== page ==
Bramwell Bate partners with Big Brothers Big Sisters of New Zealand: Tuakana Teina


We are thrilled to be partnering with Big Brothers Big Sisters. The programme supports nearly 1,000 children throughout the country every year by providing mentors to children facing challenges in the community; helping them work towards gaining their full potential. The volunteers are positive adult role models that aim to equip our kids to be happy, healthy, and better connected to local communities. Big Brothers Big Sisters relies entirely on community support and donations to ensure they provide a well-trained and well-resourced network of staff and volunteer mentors. Tamariki looking for a trusting friendship with a positive adult role model are paired with a volunteer mentor who has shared interests for regular, ongoing contact. Our sponsorship of Big Brothers Big Sisters programme will enable one child in our community to be teamed with a fully trained and supported mentor.


Research highlights the powerful, positive, lasting impact that mentors have on children’s lives. The BBBS model of mentoring has been affirmed by rigorous, ongoing external evaluation. This independent research has shown the positive relationships between youth and their Big Brothers and Big Sisters have a direct and measurable impact on children’s lives. Here in New Zealand, BBBS currently supports around 950 Kiwi kids each year in Auckland, Hamilton, Taranaki, Hawke’s Bay, Rotorua, Manawatu, Whakatane, Wellington, Nelson-Tasman, North Canterbury, Christchurch, and Westland. With a proven track record of more than a century, BBBS is the world’s largest mentoring programme helping over 280,000 tamariki globally reach their potential through professionally supported mentoring relationships.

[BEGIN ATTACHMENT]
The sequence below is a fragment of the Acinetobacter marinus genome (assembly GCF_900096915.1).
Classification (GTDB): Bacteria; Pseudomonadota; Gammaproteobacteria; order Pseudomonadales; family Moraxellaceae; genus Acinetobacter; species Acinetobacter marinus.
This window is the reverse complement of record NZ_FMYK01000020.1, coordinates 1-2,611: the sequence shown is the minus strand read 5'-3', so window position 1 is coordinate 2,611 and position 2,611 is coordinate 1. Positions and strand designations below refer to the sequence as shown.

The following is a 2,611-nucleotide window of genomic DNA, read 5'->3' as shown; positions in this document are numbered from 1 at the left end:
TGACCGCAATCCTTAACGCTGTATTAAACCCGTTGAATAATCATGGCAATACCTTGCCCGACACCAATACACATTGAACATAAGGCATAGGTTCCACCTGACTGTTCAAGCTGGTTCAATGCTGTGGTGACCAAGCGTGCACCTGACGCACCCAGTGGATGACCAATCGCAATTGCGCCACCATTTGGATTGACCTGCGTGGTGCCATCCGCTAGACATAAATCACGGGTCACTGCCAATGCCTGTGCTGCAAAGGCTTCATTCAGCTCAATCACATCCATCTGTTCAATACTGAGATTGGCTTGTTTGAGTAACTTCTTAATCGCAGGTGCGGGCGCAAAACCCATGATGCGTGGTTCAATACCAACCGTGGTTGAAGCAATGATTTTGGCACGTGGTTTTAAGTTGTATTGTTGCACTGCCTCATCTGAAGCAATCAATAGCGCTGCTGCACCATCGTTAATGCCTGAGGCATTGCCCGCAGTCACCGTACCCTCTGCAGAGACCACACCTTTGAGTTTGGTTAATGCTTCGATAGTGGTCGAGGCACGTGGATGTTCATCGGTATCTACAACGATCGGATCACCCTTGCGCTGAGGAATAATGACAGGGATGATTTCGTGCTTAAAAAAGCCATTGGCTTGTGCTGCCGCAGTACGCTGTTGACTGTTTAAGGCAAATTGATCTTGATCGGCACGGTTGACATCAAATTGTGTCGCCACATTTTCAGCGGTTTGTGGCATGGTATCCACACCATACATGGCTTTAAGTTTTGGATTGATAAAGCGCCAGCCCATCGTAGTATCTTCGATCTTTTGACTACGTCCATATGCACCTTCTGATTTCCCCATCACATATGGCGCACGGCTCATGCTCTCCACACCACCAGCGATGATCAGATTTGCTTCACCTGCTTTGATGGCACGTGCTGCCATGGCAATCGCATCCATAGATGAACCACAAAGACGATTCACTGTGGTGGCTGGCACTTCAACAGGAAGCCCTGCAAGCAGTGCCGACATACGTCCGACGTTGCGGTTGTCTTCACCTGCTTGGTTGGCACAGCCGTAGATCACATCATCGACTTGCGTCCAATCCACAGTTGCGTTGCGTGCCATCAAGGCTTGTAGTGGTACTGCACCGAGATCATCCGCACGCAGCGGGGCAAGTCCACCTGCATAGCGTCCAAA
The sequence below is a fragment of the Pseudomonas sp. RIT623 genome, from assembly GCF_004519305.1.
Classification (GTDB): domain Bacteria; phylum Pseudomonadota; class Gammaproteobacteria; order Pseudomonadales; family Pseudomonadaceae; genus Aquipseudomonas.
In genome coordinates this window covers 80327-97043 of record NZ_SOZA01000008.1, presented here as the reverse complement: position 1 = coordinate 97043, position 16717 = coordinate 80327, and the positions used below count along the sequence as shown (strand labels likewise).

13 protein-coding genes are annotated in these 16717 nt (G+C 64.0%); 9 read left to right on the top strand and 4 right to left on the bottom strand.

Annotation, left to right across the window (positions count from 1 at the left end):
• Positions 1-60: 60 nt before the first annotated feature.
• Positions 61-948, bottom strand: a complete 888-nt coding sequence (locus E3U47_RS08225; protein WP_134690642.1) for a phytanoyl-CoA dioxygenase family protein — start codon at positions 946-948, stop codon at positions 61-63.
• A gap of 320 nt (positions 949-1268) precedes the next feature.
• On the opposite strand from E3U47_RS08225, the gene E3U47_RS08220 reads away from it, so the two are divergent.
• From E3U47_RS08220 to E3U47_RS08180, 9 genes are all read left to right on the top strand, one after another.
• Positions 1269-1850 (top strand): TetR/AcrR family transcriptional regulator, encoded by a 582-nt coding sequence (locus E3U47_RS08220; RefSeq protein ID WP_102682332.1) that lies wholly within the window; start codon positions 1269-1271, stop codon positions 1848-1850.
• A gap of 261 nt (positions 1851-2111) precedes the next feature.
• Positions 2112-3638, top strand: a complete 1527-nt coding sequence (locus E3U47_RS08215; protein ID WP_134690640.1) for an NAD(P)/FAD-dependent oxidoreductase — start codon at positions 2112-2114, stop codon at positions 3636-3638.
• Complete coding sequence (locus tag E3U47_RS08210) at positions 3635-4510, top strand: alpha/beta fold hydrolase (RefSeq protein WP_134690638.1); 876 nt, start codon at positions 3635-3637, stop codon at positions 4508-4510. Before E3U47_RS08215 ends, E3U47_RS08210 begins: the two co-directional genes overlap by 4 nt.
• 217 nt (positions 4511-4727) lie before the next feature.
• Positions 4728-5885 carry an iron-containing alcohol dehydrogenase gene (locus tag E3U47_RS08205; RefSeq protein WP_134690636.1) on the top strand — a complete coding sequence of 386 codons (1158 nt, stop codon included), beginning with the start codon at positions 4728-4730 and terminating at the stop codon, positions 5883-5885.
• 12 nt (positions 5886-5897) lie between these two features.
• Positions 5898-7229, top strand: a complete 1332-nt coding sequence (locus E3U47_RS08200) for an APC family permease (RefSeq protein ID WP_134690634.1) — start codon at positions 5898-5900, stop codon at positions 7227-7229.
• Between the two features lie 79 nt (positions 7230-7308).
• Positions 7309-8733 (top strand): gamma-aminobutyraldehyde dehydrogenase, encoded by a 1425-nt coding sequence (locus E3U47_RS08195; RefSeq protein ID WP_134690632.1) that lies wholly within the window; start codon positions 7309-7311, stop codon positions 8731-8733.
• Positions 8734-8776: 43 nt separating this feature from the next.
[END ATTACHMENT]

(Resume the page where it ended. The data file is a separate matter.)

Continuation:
How the programme started:

In 1904, a young New York City court clerk named Ernest Coulter observed more and more boys come through his courtroom. He recognised that caring adults could help many of these kids stay out of trouble, and he set out to find volunteer mentors. At about the same time, the members of a group called Ladies of Charity were befriending girls who had come through the New York Children’s Court. These two initiatives marked the beginning of what has become an international organisation, operating in 13 countries.


As a regional firm, we take pride in continuing the tradition of utilising the legal industry to elevate children in our own community. We are proud to be a part of the fantastic work done by Big Brothers Big Sisters in Hawke’s Bay.